Evidence and Implications of the Affordable Care Act for Racial/Ethnic Disparities in Diabetes Health During and Beyond the Pandemic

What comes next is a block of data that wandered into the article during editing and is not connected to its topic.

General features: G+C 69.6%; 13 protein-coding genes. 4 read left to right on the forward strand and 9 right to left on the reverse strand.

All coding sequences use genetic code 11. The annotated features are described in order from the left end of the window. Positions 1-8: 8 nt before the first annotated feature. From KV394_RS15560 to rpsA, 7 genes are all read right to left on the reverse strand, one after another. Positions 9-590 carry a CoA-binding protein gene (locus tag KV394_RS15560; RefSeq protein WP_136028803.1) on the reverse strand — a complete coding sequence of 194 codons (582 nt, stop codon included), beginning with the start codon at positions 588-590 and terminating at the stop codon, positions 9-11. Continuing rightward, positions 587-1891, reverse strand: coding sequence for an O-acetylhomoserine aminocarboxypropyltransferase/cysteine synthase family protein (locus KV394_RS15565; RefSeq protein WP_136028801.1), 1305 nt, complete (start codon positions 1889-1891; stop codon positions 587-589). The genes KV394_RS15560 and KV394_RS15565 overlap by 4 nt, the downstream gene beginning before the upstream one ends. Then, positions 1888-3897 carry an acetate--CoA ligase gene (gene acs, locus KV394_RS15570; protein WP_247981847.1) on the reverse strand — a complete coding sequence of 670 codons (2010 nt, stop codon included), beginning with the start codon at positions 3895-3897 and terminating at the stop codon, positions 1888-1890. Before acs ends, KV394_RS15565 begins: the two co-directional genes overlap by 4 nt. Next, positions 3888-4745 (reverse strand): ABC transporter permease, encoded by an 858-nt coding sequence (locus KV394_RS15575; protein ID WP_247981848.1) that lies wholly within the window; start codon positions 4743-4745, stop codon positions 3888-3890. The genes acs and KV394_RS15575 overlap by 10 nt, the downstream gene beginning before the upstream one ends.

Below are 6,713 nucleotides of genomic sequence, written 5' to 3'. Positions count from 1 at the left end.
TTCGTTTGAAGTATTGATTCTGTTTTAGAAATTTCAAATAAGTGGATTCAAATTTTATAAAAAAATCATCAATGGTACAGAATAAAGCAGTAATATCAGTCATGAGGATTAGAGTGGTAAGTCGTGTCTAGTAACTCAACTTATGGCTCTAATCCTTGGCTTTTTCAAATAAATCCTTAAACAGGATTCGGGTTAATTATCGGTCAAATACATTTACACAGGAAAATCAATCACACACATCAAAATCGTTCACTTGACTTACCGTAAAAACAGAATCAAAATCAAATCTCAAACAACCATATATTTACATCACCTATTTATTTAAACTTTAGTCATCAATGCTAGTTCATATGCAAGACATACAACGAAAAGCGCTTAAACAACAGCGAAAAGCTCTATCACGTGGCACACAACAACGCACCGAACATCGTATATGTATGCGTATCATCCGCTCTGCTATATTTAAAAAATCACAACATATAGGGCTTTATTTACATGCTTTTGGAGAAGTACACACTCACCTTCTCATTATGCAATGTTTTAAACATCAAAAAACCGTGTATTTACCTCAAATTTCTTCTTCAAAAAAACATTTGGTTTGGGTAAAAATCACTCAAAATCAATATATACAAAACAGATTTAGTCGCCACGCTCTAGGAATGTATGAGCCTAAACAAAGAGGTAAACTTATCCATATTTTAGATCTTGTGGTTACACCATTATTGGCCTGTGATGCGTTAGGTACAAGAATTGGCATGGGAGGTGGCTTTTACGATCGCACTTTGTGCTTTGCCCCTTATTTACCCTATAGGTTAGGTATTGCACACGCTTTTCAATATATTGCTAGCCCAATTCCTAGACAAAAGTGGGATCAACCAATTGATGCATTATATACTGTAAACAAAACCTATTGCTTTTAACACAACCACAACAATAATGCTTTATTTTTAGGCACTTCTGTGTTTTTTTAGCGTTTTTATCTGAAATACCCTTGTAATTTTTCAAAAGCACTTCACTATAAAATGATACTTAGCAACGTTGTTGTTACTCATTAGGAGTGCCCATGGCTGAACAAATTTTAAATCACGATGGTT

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Amid the global pandemic, it becomes more apparent that diabetes is a pressing health concern because racial/ethnic minorities with underlying diabetes conditions have been disproportionately affected. The study proposes a multiyear examination to document the role of the Affordable Care Act (ACA) in racial/ethnic disparities in diabetes health. Using the Behavioral Risk Factor Surveillance System from 2011 to 2019, the study with a pre-post design investigated changes in access to care and diabetes health among non-White minorities compared with Whites before and after the ACA by conducting multivariable linear regression, with state-fixed effects and robust standard errors. Compared with Whites, racial/ethnic minorities showed significant improvements in health insurance coverage, having a personal doctor, and not seeing a doctor because of cost. Blacks (3.2% points,  ≤ 0.000), Hispanics (1.6% points,  = 0.001), and "other" racial/ethnic group (1.5% points,  = 0.003) experienced a greater increase in diagnosed prediabetes than Whites, whereas no and small differences were found in diagnosed diabetes and obesity, respectively. The yearly comparisons of changes in diagnosed prediabetes showed that Blacks compared with Whites had a growing increase from 1.2% points ( = 0.001) in 2014 to 3.3% points ( = 0.001) in 2019. Insurance coverage has declined after 2016, and obesity had an increasing trend across race/ethnicity. The ACA had a positive role in improving access to care and identifying those at risk for diabetes to a larger extent among racial/ethnic minorities. However, the policy impacts have been diminishing in recent years. Continued efforts are needed for sustained policy effects.